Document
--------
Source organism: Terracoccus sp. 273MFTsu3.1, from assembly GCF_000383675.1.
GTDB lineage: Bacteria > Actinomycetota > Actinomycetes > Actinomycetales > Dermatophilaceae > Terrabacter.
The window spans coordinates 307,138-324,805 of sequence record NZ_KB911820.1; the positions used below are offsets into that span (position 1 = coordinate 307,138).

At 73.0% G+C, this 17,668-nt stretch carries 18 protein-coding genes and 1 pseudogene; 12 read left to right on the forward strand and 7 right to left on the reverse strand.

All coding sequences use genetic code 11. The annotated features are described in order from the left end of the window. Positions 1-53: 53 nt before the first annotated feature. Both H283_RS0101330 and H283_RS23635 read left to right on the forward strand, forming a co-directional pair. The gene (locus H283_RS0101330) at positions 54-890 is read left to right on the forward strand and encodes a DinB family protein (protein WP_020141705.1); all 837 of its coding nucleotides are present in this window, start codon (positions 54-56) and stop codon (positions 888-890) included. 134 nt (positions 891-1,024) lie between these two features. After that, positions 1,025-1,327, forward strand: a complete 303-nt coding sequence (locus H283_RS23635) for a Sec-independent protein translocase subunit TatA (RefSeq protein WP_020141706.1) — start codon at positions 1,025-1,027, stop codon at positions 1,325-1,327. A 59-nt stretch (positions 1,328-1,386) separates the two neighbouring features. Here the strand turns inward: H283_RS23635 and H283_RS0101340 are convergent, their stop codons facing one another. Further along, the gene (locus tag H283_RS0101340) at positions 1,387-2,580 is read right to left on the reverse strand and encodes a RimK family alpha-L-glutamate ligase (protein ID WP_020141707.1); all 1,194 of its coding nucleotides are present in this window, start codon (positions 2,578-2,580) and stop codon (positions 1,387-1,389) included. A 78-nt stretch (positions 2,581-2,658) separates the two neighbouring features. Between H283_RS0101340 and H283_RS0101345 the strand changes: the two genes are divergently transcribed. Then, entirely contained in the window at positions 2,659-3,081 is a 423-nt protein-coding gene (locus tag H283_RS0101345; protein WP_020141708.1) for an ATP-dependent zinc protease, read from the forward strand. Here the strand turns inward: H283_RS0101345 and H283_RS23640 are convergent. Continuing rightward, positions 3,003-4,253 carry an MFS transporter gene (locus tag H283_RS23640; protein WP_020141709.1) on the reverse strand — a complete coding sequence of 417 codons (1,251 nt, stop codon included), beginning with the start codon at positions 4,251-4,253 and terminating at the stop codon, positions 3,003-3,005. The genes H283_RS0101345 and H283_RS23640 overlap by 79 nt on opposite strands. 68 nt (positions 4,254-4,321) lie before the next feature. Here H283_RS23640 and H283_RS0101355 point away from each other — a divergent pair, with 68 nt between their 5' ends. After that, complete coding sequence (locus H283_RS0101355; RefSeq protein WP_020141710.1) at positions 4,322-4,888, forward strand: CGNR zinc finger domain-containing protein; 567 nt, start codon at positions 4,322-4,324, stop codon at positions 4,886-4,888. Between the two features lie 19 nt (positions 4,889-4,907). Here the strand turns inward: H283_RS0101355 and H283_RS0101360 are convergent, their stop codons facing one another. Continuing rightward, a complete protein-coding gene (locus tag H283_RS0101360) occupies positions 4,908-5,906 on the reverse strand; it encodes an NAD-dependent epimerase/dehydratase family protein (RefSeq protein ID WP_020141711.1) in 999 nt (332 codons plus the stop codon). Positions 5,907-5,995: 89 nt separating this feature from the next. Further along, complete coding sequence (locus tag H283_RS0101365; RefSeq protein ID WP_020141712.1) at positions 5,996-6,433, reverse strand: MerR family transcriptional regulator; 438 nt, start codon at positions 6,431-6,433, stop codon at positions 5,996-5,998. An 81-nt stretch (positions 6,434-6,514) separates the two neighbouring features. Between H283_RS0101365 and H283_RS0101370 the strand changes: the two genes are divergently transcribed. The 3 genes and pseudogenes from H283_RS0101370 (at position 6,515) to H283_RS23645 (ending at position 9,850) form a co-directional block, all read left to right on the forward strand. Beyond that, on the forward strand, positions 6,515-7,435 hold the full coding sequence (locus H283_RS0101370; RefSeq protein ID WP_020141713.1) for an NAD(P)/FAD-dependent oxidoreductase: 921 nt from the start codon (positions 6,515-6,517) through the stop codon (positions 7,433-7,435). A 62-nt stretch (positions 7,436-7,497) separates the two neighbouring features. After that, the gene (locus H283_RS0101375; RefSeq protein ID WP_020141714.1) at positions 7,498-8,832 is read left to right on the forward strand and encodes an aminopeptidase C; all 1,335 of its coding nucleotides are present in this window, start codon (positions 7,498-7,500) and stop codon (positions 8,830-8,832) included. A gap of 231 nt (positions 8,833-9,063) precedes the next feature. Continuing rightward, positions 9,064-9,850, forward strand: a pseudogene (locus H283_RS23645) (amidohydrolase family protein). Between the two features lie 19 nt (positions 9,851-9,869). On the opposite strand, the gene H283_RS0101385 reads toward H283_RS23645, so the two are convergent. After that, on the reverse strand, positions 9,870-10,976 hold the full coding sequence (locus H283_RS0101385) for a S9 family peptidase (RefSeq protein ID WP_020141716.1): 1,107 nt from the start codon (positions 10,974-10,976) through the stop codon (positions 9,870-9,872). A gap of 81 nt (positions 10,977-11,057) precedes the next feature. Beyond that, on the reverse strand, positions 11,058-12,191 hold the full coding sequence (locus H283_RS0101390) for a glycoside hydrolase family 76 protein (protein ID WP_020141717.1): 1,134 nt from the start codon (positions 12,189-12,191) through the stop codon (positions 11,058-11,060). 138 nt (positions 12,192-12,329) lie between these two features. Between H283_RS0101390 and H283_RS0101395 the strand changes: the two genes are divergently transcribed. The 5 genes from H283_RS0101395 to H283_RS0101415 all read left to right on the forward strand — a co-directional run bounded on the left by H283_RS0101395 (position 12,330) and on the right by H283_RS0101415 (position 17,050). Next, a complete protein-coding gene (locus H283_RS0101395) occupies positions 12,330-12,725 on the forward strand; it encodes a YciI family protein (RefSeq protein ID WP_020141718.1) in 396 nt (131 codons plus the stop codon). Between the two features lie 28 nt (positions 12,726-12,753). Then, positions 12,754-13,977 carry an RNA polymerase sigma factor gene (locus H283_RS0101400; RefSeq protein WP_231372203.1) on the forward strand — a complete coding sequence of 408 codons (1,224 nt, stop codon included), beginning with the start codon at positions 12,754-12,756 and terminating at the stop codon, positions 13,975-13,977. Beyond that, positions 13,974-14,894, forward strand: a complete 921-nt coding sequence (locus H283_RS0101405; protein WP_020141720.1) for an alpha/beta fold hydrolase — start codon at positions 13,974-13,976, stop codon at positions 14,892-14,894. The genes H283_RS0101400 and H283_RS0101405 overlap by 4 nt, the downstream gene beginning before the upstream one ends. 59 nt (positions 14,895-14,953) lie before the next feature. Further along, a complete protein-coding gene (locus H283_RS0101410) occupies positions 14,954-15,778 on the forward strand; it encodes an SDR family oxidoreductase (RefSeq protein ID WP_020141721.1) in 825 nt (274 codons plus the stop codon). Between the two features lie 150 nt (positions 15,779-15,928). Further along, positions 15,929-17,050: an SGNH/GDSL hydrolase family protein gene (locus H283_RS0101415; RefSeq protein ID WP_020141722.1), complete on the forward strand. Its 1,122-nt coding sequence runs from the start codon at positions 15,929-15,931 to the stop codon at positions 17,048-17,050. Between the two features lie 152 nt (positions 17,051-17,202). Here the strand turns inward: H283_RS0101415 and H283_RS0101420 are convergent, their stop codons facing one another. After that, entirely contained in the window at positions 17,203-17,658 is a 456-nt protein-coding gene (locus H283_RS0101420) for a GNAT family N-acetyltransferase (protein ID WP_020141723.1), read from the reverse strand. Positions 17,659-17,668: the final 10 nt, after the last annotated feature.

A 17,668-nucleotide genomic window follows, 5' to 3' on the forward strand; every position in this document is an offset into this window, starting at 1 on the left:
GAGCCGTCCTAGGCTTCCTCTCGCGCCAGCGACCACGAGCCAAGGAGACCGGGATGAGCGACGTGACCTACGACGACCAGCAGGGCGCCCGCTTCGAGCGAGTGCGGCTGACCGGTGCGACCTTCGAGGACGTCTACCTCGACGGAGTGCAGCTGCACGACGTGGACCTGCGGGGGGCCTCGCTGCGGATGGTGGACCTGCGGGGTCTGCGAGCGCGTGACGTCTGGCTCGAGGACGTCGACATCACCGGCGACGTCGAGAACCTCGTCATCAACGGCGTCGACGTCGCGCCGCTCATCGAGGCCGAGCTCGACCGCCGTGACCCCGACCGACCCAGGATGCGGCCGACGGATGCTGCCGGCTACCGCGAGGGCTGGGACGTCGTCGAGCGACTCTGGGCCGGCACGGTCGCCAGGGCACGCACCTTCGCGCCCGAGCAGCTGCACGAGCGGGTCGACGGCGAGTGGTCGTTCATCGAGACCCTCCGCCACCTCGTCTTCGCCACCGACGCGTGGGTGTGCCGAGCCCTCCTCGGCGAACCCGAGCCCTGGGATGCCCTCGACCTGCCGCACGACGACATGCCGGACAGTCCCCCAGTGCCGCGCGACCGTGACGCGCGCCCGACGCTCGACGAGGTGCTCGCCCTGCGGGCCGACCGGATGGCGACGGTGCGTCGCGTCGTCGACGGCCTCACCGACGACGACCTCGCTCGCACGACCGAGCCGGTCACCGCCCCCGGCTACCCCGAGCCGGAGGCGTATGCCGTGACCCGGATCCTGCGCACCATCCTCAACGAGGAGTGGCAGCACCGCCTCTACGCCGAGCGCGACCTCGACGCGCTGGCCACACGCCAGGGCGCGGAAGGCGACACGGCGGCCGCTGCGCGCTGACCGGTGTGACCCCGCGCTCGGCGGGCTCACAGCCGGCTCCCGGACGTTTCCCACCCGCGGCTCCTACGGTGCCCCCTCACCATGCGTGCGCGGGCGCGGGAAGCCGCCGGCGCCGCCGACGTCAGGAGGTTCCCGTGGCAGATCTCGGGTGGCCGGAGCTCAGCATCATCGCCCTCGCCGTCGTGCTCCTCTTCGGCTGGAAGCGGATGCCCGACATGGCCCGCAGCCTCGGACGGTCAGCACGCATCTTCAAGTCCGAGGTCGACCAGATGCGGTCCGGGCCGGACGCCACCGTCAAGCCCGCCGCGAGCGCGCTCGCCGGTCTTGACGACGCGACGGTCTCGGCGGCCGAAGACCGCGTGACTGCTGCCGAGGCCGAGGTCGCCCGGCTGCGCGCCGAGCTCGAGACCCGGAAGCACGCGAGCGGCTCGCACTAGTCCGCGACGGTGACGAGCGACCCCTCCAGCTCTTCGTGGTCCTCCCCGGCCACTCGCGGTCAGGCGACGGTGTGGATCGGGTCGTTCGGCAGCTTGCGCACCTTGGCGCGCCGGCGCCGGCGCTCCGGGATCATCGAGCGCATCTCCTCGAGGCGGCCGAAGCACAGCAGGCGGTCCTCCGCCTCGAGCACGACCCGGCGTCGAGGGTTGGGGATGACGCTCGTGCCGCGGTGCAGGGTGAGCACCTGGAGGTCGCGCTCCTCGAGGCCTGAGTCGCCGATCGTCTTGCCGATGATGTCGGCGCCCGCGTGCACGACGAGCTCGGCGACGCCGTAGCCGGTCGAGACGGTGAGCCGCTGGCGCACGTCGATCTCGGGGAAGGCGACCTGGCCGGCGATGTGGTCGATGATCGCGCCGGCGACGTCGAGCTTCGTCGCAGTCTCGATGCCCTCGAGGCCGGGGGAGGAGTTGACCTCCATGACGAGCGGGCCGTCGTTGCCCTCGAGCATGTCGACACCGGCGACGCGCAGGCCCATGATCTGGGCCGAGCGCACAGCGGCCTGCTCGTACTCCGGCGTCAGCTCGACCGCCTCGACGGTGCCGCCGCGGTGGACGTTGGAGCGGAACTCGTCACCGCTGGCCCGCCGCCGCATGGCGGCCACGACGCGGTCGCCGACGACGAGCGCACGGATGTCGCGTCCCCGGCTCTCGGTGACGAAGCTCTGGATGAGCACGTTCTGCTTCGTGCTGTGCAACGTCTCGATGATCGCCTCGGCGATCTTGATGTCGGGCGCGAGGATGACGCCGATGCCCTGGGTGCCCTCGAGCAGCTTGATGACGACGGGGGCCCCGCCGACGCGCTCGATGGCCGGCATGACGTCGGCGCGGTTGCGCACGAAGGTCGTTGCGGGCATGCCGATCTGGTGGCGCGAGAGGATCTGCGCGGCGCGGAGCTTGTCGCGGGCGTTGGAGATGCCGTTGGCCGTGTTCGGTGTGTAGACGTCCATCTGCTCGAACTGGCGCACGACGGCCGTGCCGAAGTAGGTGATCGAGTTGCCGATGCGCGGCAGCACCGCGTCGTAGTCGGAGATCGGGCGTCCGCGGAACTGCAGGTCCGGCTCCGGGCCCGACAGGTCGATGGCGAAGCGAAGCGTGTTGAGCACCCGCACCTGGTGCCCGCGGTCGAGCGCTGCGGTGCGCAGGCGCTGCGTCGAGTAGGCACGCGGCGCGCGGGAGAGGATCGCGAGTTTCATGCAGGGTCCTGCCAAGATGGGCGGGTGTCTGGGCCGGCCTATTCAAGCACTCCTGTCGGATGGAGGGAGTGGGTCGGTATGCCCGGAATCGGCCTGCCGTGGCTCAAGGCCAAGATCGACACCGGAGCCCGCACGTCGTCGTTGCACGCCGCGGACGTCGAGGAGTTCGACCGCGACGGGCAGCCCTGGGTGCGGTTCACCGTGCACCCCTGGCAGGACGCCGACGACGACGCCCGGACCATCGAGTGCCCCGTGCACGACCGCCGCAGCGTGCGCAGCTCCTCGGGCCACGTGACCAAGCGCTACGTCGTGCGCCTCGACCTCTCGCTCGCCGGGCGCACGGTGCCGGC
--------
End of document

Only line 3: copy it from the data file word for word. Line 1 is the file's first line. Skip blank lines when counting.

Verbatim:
The window spans coordinates 307,138-324,805 of sequence record NZ_KB911820.1; the positions used below are offsets into that span (position 1 = coordinate 307,138).